Gladys Knight & the Pips Perform “If I Were Your Woman” on the Ed Sullivan Show, 1971

Here’s a clip* of one of my favourite vocalists, Gladys Knight, performing her hit “If I Were Your Woman” on the Ed Sullivan Show, 1971. The song was taken from the LP If I Were Your Woman. Dig those green outfits!

(Feb 2012 – *the clip has since been removed – once again, because it’s not actually a part of history at all, but privately owned property.)

(Feb 2014 – booyakasha! Well, it’s a clip of a clip anyway:)

Knight and her bandmates the Pips had been signees of the Motown label in the 60s, but never quite made the upper echelons of the label’s line-up. In my view, they stand out from the crowd quite a bit in terms of Gladys’ powerful, and very sexy, delivery, which stands in opposition to, say, Diana Ross who is a more middle of the road vocalist in a pop vein. I wonder if the difference in style had anything to do with their relative lack of success while at Motown. I strongly suspect so. The group would score their biggest hit after they left the label, with their immortal “Midnight Train to Georgia” in 1974.

Knight’s vocals and her arrangements were decidedly entrenched in a Southern tradition – gutsy, passionate, and earthy, with a strong whiff of the funk running all the way through. I always wonder if they wouldn’t have done better on Stax for their 60s sides, or at very least Atlantic. Yet, they had a good working relationship with the Funk Brothers, who often pushed Gladys’ performance in the studio by stepping up their own, knowing that she would rise to the occasion – and Gladys would always oblige by meeting them, note for note.

For me, Gladys Knight is among the giants in soul, male or female. She carved out an individual sound to match any of her contemporaries.

Enjoy the clip!

The Beatles Perform on the Ed Sullivan Show – Feb 9, 1964

It was the performance that launched a thousand beat combos; the Beatles performed five songs on the celebrated Ed Sullivan Show on this day,1964. Those songs were:

  • All My Loving
  • Till There Was You
  • She Loves You
  • I Saw Her Standing There
  • I Want to Hold Your Hand

Part of the greatness of the event was the record breaking audience numbers who tuned in: 73 million viewers. The little studio held a grand total of 728 seats, even in the face of the 50 000 ticket demand. And poor Frank Gorshin (who would later find fame as the Riddler on the Batman TV series…) who was on the show as an impressionist had no chance to make any sort of, um, impression. Even Davy Jones, who sang “I’ll Do Anything” from the musical Oliver that same night would have to wait a year or so to join the Monkees before he could get the kind of love these four guys from Liverpool were getting.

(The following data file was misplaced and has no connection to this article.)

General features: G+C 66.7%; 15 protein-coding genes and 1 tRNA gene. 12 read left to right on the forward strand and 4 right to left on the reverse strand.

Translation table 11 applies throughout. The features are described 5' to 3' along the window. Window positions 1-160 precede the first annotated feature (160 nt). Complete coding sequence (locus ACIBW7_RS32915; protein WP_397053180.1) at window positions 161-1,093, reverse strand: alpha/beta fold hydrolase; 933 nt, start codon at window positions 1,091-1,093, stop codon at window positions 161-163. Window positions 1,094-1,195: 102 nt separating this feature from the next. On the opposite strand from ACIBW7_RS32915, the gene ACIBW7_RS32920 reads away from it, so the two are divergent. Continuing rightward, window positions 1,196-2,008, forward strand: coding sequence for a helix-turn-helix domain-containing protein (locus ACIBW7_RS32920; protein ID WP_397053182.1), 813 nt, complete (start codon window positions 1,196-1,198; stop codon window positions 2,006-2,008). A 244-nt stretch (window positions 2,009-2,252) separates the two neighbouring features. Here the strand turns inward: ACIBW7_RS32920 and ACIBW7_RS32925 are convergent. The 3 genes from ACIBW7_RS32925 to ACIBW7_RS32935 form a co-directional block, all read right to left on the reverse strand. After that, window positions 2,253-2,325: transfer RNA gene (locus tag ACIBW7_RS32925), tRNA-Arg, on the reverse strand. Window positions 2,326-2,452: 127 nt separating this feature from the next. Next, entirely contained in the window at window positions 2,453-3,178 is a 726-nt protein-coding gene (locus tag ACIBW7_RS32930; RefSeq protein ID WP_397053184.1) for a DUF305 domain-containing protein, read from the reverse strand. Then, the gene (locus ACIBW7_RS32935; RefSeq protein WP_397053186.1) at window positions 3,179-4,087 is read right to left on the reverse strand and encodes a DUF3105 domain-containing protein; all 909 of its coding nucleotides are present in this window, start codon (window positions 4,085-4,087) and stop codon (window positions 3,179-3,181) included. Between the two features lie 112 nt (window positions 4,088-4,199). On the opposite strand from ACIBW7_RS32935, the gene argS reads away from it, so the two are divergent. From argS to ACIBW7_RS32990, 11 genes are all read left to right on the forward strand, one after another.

The Beatles 1964 The show was all about the Beatles, whose hit in ‘I Want to Hold Your Hand’ alone had preceded them to the States, spearheading what became the group’s success, embodied in what was called Beatlemania. And Beatlemania wasn’t just all about girls screaming and fainting. That night, all transportation was in gridlock. The TV sets of the nation were held captive by the curious as well as the devoted. And criminal activity across the continent? – fegeddaboudit! According to urban myth, even the criminals stopped their nefarious activities to tune in.

The group would appear on Sullivan’s show a number of times during the decade, initially in person on this single historic date as well as on film. But, the excitement of that first night was a revolution; not just for the Beatles or for pop music, but for television, and for the culture as a whole. Bands were formed because of this appearance – it was a historical event, gone well beyond the light entertainment of Sunday night’s past. And, as mentioned, everyone watched; everyone. It drew people of different circumstances, beliefs, and cultural backgrounds together, a glimpse at a possible future when it was possible for the world to stop for an instant in order to appreciate something that was intrinsically good. It is with a sense of bittersweetness to me that such an event of this kind will probably never happen again. But, maybe that’s another reason to celebrate it.

Here’s a clip of the Beatles, performing their monster hit ‘I Want to Hold Your Hand’ the song that did what no other song from a British act at the time had done – break in America!

The Beatles on Ed Sullivan

[EDIT: February 9, 2011. Apparently, this event doesn’t belong to history, it belongs to SOFA entertainment. Therefore, no clip. Sorry, kids.]

[EDIT: February 9, 2012. I can assume that this clip of the Beatles first press conference at JFK, in 1964 will not be taken down since it was uploaded by the official Beatles YouTube page. But, in this era of corporation technophobia, who knows?]